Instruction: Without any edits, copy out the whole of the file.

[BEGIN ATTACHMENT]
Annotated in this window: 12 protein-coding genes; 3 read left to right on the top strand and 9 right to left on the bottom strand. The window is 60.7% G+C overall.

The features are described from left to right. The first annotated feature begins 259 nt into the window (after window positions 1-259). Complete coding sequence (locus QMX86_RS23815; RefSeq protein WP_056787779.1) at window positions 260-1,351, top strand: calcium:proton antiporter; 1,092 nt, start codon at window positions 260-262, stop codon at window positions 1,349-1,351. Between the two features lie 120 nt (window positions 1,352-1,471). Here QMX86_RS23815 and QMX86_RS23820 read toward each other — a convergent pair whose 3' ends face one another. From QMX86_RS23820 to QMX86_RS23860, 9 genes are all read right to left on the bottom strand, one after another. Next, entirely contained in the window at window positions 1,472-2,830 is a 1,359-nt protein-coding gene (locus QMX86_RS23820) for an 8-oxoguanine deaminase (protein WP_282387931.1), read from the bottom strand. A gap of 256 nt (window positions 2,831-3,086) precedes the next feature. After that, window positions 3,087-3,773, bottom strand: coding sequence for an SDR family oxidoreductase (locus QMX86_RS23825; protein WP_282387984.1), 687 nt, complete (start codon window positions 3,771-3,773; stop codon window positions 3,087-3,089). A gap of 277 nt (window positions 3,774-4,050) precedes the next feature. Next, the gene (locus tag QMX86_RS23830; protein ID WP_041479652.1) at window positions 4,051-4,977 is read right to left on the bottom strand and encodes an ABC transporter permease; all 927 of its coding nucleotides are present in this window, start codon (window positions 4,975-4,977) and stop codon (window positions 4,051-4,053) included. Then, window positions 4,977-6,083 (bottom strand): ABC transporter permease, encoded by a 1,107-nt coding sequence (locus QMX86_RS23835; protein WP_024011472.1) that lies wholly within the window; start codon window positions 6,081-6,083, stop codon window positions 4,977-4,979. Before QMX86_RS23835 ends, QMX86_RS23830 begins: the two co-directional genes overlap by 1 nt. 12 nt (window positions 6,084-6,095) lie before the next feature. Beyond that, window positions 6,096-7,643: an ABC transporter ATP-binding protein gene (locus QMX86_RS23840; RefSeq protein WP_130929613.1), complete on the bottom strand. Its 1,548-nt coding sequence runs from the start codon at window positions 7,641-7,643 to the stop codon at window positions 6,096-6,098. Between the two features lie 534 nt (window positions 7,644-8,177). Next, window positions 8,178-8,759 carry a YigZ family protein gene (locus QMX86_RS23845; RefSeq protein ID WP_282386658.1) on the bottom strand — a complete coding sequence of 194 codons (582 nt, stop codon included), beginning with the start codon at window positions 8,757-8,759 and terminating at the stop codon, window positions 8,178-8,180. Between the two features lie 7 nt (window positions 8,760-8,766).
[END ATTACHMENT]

Annotated in this window: 12 protein-coding genes; 3 read left to right on the top strand and 9 right to left on the bottom strand. The window is 60.7% G+C overall.

The features are described from left to right. The first annotated feature begins 259 nt into the window (after window positions 1-259). Complete coding sequence (locus QMX86_RS23815; RefSeq protein WP_056787779.1) at window positions 260-1,351, top strand: calcium:proton antiporter; 1,092 nt, start codon at window positions 260-262, stop codon at window positions 1,349-1,351. Between the two features lie 120 nt (window positions 1,352-1,471). Here QMX86_RS23815 and QMX86_RS23820 read toward each other — a convergent pair whose 3' ends face one another. From QMX86_RS23820 to QMX86_RS23860, 9 genes are all read right to left on the bottom strand, one after another. Next, entirely contained in the window at window positions 1,472-2,830 is a 1,359-nt protein-coding gene (locus QMX86_RS23820) for an 8-oxoguanine deaminase (protein WP_282387931.1), read from the bottom strand. A gap of 256 nt (window positions 2,831-3,086) precedes the next feature. After that, window positions 3,087-3,773, bottom strand: coding sequence for an SDR family oxidoreductase (locus QMX86_RS23825; protein WP_282387984.1), 687 nt, complete (start codon window positions 3,771-3,773; stop codon window positions 3,087-3,089). A gap of 277 nt (window positions 3,774-4,050) precedes the next feature. Next, the gene (locus tag QMX86_RS23830; protein ID WP_041479652.1) at window positions 4,051-4,977 is read right to left on the bottom strand and encodes an ABC transporter permease; all 927 of its coding nucleotides are present in this window, start codon (window positions 4,975-4,977) and stop codon (window positions 4,051-4,053) included. Then, window positions 4,977-6,083 (bottom strand): ABC transporter permease, encoded by a 1,107-nt coding sequence (locus QMX86_RS23835; protein WP_024011472.1) that lies wholly within the window; start codon window positions 6,081-6,083, stop codon window positions 4,977-4,979. Before QMX86_RS23835 ends, QMX86_RS23830 begins: the two co-directional genes overlap by 1 nt. 12 nt (window positions 6,084-6,095) lie before the next feature. Beyond that, window positions 6,096-7,643: an ABC transporter ATP-binding protein gene (locus QMX86_RS23840; RefSeq protein WP_130929613.1), complete on the bottom strand. Its 1,548-nt coding sequence runs from the start codon at window positions 7,641-7,643 to the stop codon at window positions 6,096-6,098. Between the two features lie 534 nt (window positions 7,644-8,177). Next, window positions 8,178-8,759 carry a YigZ family protein gene (locus QMX86_RS23845; RefSeq protein ID WP_282386658.1) on the bottom strand — a complete coding sequence of 194 codons (582 nt, stop codon included), beginning with the start codon at window positions 8,757-8,759 and terminating at the stop codon, window positions 8,178-8,180. Between the two features lie 7 nt (window positions 8,760-8,766).